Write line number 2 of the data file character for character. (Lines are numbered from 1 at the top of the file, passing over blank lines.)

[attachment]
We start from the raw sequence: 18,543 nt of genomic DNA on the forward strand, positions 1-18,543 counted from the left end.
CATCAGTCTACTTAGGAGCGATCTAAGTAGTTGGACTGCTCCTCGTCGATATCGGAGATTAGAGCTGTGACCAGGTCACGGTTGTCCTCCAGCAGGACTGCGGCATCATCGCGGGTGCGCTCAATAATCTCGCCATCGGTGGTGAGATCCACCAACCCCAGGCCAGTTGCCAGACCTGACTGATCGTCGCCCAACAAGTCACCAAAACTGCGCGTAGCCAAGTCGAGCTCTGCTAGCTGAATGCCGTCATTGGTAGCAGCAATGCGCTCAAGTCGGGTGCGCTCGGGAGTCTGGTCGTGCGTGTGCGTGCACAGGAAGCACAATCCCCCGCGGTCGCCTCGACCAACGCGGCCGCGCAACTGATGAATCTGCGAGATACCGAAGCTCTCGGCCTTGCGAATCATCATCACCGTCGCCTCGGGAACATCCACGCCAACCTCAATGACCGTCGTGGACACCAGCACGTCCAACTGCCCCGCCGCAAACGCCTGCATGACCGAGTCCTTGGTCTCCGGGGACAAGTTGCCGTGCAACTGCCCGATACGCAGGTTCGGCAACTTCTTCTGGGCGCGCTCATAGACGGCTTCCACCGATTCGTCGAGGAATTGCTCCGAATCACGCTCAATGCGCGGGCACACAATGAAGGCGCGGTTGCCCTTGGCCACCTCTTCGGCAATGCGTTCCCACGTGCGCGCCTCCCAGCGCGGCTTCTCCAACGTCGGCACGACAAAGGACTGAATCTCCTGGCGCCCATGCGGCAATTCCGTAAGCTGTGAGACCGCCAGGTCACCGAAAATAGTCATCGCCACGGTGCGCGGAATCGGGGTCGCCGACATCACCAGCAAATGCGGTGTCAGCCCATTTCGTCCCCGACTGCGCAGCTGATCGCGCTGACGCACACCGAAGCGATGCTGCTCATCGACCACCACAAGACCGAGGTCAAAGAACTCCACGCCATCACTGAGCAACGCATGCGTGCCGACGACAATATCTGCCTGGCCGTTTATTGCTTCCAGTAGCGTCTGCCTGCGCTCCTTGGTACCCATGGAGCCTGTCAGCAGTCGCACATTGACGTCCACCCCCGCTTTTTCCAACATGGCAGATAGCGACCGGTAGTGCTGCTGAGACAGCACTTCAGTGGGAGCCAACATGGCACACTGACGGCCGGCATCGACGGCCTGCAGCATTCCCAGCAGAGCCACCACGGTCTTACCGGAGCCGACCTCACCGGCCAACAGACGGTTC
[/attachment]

CATCAGTCTACTTAGGAGCGATCTAAGTAGTTGGACTGCTCCTCGTCGATATCGGAGATTAGAGCTGTGACCAGGTCACGGTTGTCCTCCAGCAGGACTGCGGCATCATCGCGGGTGCGCTCAATAATCTCGCCATCGGTGGTGAGATCCACCAACCCCAGGCCAGTTGCCAGACCTGACTGATCGTCGCCCAACAAGTCACCAAAACTGCGCGTAGCCAAGTCGAGCTCTGCTAGCTGAATGCCGTCATTGGTAGCAGCAATGCGCTCAAGTCGGGTGCGCTCGGGAGTCTGGTCGTGCGTGTGCGTGCACAGGAAGCACAATCCCCCGCGGTCGCCTCGACCAACGCGGCCGCGCAACTGATGAATCTGCGAGATACCGAAGCTCTCGGCCTTGCGAATCATCATCACCGTCGCCTCGGGAACATCCACGCCAACCTCAATGACCGTCGTGGACACCAGCACGTCCAACTGCCCCGCCGCAAACGCCTGCATGACCGAGTCCTTGGTCTCCGGGGACAAGTTGCCGTGCAACTGCCCGATACGCAGGTTCGGCAACTTCTTCTGGGCGCGCTCATAGACGGCTTCCACCGATTCGTCGAGGAATTGCTCCGAATCACGCTCAATGCGCGGGCACACAATGAAGGCGCGGTTGCCCTTGGCCACCTCTTCGGCAATGCGTTCCCACGTGCGCGCCTCCCAGCGCGGCTTCTCCAACGTCGGCACGACAAAGGACTGAATCTCCTGGCGCCCATGCGGCAATTCCGTAAGCTGTGAGACCGCCAGGTCACCGAAAATAGTCATCGCCACGGTGCGCGGAATCGGGGTCGCCGACATCACCAGCAAATGCGGTGTCAGCCCATTTCGTCCCCGACTGCGCAGCTGATCGCGCTGACGCACACCGAAGCGATGCTGCTCATCGACCACCACAAGACCGAGGTCAAAGAACTCCACGCCATCACTGAGCAACGCATGCGTGCCGACGACAATATCTGCCTGGCCGTTTATTGCTTCCAGTAGCGTCTGCCTGCGCTCCTTGGTACCCATGGAGCCTGTCAGCAGTCGCACATTGACGTCCACCCCCGCTTTTTCCAACATGGCAGATAGCGACCGGTAGTGCTGCTGAGACAGCACTTCAGTGGGAGCCAACATGGCACACTGACGGCCGGCATCGACGGCCTGCAGCATTCCCAGCAGAGCCACCACGGTCTTACCGGAGCCGACCTCACCGGCCAACAGACGGTTC